Everybody thinks they're a leader -- most are far from it. The harsh reality is that we live in a world awash with wannabe leaders. As much as some don't want to admit it, not everyone can or should become a leader (my take on the born vs. made argument). Simply desiring to be a leader doesn't mean a person has the character, skill, and courage necessary to be a leader.
If you think you're a leader, but haven't been recognized as such, you have a problem. Either you're incorrect in your self-assessment, or those you report to don't recognize your talent. Here's the good news; handled correctly, either scenario can be resolved if you're willing to do some work.
I'm often asked what it takes to get to the top -- it's as if people want an add water and mix recipe for leadership. While there are many paths to leadership, they're certainly not all created equal. Perhaps a more telling issue in today's world is many of those desiring to get ahead, have no desire to help others get ahead.
I never cease to be amazed at the numbers of people in leadership positions that shouldn't be. Likewise, I've stopped being surprised when those charged with leadership development can't seem to figure out what constitutes a leader. It's my hope the following list will eliminate the confusion about why someone isn't a leader. You're not a leader if...
1. You don't get results: Real leaders perform -- they get the job done -- they consistently exceed expectations. No results = no leadership -- it's just that simple.
2. You get results the wrong way: If the only way you can solve the deficit described in point #1 above is through chicanery or skullduggery you're not a leader. The ends don't justify the means. If you abuse your influence, don't treat people well, or confuse manipulation with leadership, you may win a few battles, but you'll lose the war. Optics over ethics never ends well, and being a jerk doesn't make you a leader.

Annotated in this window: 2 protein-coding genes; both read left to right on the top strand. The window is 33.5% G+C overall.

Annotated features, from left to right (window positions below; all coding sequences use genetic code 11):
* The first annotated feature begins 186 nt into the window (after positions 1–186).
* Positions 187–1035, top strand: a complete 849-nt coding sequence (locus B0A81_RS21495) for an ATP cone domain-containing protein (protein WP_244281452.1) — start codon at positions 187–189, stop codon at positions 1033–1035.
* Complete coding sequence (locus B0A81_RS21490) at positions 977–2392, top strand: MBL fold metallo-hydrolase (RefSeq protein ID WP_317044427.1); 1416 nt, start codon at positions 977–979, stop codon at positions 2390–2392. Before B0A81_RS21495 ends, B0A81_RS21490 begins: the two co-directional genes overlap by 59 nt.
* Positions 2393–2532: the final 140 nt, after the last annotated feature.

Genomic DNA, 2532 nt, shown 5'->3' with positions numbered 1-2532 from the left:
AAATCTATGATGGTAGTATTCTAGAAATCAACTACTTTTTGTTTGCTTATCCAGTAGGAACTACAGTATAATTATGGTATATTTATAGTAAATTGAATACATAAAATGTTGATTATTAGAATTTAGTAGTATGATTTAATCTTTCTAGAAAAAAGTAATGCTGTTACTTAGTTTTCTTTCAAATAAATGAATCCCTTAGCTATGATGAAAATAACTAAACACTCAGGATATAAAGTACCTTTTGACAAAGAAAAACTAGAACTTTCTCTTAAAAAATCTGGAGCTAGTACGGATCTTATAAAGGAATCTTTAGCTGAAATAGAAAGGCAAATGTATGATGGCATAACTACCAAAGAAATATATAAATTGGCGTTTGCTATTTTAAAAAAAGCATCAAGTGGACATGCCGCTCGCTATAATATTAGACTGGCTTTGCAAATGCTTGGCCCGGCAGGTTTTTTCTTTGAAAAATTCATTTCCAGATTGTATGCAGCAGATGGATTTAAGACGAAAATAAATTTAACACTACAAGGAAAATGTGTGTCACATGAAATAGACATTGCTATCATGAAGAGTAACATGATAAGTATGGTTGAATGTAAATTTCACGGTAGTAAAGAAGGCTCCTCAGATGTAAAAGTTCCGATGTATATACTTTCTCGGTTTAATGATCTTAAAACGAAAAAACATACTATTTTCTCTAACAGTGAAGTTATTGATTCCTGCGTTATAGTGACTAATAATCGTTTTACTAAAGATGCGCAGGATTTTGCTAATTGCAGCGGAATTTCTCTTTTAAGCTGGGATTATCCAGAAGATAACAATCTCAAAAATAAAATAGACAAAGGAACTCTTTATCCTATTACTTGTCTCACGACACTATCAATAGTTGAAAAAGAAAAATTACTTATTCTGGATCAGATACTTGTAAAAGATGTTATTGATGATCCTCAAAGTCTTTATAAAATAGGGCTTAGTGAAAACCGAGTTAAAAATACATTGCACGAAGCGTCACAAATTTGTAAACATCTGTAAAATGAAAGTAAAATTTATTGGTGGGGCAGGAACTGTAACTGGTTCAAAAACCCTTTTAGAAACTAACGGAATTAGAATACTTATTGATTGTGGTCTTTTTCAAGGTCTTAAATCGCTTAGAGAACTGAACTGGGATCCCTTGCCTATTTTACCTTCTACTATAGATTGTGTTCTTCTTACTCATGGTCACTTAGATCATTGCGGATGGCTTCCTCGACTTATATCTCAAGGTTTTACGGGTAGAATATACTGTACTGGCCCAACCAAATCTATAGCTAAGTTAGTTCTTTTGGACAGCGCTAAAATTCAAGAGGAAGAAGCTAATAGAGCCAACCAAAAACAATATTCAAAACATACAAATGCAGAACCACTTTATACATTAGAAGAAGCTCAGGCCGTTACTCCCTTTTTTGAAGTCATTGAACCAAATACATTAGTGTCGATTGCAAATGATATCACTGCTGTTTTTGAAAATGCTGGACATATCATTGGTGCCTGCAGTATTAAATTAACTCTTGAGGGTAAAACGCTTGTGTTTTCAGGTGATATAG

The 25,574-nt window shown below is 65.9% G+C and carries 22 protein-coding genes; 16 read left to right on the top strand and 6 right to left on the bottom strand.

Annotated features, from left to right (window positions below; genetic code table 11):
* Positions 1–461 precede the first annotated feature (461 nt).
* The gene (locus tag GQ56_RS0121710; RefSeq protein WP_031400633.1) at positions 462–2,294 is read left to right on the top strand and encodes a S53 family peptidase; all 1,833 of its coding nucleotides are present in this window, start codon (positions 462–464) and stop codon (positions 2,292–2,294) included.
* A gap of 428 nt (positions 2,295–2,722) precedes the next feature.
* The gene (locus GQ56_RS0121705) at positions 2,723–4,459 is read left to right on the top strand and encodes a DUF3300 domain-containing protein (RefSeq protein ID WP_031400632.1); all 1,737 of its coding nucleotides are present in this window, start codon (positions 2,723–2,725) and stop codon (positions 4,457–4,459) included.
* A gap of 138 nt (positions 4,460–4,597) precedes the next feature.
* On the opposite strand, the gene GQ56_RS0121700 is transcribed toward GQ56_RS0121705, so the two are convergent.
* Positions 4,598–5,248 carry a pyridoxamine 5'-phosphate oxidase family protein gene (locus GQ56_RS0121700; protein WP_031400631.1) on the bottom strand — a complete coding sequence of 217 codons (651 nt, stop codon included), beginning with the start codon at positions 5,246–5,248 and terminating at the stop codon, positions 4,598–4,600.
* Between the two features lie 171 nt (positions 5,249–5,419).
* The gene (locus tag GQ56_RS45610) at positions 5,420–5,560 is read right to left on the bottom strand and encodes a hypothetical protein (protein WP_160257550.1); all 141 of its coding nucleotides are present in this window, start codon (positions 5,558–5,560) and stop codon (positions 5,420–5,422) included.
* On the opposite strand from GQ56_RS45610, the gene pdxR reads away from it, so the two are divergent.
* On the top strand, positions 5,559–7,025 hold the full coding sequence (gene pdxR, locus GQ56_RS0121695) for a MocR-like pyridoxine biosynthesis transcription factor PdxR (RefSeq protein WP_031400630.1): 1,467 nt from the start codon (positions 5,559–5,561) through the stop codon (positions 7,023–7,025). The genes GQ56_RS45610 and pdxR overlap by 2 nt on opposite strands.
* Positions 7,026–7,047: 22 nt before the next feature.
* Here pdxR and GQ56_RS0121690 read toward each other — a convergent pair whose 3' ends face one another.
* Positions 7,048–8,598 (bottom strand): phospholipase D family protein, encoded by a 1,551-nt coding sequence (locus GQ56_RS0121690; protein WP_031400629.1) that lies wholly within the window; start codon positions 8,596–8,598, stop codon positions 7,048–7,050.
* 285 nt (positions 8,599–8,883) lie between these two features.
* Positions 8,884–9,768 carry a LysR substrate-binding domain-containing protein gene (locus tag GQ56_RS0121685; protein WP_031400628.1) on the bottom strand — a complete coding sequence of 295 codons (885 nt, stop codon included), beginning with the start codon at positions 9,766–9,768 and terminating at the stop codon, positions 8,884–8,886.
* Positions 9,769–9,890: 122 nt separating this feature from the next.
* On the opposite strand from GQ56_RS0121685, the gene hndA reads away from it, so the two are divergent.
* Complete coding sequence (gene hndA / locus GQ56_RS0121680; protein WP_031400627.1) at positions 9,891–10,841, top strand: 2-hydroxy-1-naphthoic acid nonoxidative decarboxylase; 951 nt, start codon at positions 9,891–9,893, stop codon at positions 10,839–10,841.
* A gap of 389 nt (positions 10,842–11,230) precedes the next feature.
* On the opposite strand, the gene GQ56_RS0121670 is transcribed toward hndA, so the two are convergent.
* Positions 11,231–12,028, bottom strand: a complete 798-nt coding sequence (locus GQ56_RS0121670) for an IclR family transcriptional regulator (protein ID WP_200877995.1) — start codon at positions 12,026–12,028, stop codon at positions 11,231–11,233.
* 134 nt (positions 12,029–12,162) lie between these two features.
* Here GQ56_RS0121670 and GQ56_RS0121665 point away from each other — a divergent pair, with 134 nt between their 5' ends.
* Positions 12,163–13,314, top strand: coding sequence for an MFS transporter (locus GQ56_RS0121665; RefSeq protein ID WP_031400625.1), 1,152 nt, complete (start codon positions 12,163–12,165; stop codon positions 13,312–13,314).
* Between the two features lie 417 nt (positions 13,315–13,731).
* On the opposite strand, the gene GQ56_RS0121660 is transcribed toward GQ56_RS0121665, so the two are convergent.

3. You don't care: Indifference is a characteristic not well suited to leadership. You simply cannot be a leader if you don't care about those you lead. The real test of any leader is whether or not those they lead are better off for being led by them.
4. You're chasing a position and not a higher purpose: If you value self-interest above service beyond self you simply don't understand the concept of leadership. Leadership is about caring about something beyond yourself, and leading others to a better place -- even if it means you take a back seat, or end up with no seat at all. Power often comes with leadership, but it's not what drives real leaders.
5. You care more about making promises than keeping them: Leadership isn't about your rhetoric; it's about your actions. Leadership might begin with vision casting, but it's delivering the vision that will ultimately determine your success as a leader.
6. You put people in boxes: Stop telling people why they can't do something and show them how they can. Leaders don't put people in boxes, it's their obligation to free them from boxes. True leadership is about helping people reach places they didn't know they could go.
7. You follow the rules instead of breaking them: Status quo is the great enemy of leadership. Leadership is nothing if not understanding the need for change, and then possessing the ability to deliver it.
8. You churn talent instead of retain it: Real leadership serves as a talent magnet -- not a talent repellent. If you can't acquire talent, can't develop talent, or can't retain talent you are not a leader.
9. You take credit instead of giving it: True leadership isn't found seeking the spotlight, but seeking to shine the spotlight on others. The best leaders only use "I" when accepting responsibility for failures. Likewise, they are quick to use "we" when referring to successes.
10. You care about process more than people: But for the people there is no platform. Without the people you have nothing to lead. When you place things above the people you lead you have failed as a leader.
This post has been cross-posted from here.